Continuing from part one of the blog, i have been assisting a national broadcaster in producing a television programme on the Peak District national park. The five hundred and fifty five square miles of Britain’s first national park has a broad range of appeal. Millions of people visit the Peak District each year. It must be doing something right.
In part two of this blog series, we continued to travel through the limestone rich southern half of the Peak District. Covering areas such as Eyam, Stoney Middleton and Litton we had plenty of walking to do and hours of history to talk about as we passed the famous plague village of Eyam. Books have been written on Eyam and the plague. Eyam museum is a great resource to build your knowledge of this historic event and with the nearby National Trust cafe it appeals to families as well.
Another slice of history to learn is the importance of the Peak District in the industrial revolution. Many of the mill buildings fuelled by the power of the local river can be found. The shape and size of the windows are key in identifying these building. Long since adapted or destroyed, it is a part of history to bare in mind as you walk.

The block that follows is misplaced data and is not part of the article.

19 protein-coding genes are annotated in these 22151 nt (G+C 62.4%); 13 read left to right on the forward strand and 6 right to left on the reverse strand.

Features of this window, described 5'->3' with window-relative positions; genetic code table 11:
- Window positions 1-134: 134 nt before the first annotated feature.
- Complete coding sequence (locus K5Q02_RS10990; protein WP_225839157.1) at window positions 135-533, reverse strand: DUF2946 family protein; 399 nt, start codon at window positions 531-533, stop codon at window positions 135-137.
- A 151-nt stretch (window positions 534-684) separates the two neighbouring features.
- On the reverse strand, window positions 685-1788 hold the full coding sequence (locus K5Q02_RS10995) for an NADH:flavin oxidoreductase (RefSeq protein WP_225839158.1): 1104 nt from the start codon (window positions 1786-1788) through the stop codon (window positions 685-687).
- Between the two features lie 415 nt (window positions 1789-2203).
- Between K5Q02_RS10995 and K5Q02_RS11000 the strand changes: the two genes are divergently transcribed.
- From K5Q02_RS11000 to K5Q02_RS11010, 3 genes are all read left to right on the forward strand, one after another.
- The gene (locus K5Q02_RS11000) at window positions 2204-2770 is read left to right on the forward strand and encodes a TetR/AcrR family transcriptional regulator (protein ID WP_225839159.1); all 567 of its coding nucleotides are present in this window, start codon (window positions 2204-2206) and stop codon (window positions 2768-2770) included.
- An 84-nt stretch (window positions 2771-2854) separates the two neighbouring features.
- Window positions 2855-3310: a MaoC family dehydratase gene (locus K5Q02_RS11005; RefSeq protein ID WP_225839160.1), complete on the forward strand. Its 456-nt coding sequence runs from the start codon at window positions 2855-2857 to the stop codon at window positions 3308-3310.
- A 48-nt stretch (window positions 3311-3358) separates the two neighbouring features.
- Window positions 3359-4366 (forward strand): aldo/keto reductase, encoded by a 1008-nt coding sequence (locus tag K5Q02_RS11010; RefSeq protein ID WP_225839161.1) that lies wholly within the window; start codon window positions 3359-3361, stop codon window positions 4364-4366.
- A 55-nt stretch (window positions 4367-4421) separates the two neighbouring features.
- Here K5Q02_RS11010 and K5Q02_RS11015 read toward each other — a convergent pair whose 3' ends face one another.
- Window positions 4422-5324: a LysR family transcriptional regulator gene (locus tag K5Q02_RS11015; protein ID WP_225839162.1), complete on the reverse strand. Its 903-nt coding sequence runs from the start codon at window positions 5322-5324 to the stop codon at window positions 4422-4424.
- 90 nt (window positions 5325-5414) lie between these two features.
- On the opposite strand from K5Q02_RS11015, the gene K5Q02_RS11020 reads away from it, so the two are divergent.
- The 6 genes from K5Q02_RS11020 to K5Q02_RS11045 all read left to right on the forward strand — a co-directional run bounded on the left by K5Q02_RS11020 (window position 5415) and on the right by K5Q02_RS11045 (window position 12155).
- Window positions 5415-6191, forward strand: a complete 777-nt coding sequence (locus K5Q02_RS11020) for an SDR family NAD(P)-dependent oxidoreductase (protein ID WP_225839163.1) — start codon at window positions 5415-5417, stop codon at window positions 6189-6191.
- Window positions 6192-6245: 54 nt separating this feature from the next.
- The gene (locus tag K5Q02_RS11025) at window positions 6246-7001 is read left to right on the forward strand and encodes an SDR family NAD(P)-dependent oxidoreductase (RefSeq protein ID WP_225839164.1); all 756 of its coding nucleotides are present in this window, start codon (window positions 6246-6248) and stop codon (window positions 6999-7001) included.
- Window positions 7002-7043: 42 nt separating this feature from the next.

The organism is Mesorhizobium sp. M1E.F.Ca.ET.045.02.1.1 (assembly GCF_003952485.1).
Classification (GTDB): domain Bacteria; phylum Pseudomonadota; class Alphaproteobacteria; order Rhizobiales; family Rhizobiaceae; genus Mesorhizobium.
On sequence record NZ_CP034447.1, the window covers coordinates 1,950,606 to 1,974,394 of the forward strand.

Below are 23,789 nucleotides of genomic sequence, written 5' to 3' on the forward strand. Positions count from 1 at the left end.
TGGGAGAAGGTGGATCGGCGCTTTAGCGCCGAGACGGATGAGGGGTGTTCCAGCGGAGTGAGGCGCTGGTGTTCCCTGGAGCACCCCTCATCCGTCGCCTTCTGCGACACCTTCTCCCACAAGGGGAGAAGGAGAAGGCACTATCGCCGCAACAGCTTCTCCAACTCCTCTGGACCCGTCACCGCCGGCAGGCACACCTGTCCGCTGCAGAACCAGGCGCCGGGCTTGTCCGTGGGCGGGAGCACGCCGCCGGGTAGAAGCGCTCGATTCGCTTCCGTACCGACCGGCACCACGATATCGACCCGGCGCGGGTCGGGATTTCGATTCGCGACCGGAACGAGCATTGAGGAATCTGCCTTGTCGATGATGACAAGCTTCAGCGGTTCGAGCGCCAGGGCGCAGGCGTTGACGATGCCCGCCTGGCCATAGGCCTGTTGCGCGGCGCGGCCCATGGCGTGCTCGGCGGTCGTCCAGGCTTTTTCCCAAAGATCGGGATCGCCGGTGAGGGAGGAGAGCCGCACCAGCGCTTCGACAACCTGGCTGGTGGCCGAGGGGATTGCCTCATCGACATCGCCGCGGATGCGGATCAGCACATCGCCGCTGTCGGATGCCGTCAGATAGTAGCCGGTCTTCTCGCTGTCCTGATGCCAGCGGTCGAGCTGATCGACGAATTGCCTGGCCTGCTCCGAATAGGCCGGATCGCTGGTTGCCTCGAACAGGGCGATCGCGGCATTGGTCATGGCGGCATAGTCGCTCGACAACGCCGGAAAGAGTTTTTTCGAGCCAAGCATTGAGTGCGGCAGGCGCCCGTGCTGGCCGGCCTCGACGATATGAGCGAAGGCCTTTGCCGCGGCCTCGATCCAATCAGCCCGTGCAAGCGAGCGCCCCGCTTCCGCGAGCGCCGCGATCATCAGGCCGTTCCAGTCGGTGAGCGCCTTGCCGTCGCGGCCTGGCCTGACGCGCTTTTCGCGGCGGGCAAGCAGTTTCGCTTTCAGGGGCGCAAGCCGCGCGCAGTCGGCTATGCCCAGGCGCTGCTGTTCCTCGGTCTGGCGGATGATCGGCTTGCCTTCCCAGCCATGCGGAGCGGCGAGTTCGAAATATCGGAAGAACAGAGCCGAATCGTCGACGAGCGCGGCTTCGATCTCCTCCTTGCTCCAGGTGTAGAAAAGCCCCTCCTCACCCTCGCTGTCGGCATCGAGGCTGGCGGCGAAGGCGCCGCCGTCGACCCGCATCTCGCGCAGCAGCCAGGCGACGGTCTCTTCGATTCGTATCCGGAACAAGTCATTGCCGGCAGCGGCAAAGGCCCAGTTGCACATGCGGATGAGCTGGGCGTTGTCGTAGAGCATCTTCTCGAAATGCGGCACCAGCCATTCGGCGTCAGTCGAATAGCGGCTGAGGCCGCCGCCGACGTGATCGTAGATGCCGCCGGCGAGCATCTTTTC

The small limestone valley of Ravensdale offers accessible walking in a scenic setting. The flora (flowers) in this area are rich in colour and in abundance in summer.
A refreshing alternative to my usual guiding of walking clients, fell and trail running, climbing and providing Duke of Edinburgh award support.
If you would like to hire me as your guide in the Peak District then please email or call me. I can build a day around your requirements.